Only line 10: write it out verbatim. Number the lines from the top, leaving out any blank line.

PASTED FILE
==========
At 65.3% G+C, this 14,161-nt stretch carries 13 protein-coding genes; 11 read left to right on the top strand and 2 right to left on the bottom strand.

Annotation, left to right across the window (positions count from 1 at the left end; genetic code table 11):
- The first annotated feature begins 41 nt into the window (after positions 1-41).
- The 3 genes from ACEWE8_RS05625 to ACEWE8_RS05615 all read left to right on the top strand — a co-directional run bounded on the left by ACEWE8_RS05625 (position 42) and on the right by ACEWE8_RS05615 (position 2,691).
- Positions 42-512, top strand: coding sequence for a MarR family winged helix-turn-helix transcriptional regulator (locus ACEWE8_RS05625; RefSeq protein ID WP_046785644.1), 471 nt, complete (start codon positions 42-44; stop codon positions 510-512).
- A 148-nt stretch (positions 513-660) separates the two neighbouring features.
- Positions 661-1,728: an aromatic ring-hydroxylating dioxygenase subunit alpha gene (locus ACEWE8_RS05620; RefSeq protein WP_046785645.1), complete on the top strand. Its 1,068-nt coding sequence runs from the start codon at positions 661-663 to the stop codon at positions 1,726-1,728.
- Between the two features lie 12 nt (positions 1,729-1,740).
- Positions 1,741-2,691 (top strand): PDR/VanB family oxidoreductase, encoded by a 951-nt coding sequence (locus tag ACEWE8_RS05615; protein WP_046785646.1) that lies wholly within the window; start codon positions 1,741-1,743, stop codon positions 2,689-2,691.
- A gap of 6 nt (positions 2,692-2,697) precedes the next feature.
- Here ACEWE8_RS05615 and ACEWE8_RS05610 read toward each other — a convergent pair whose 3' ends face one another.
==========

- A gap of 6 nt (positions 2,692-2,697) precedes the next feature.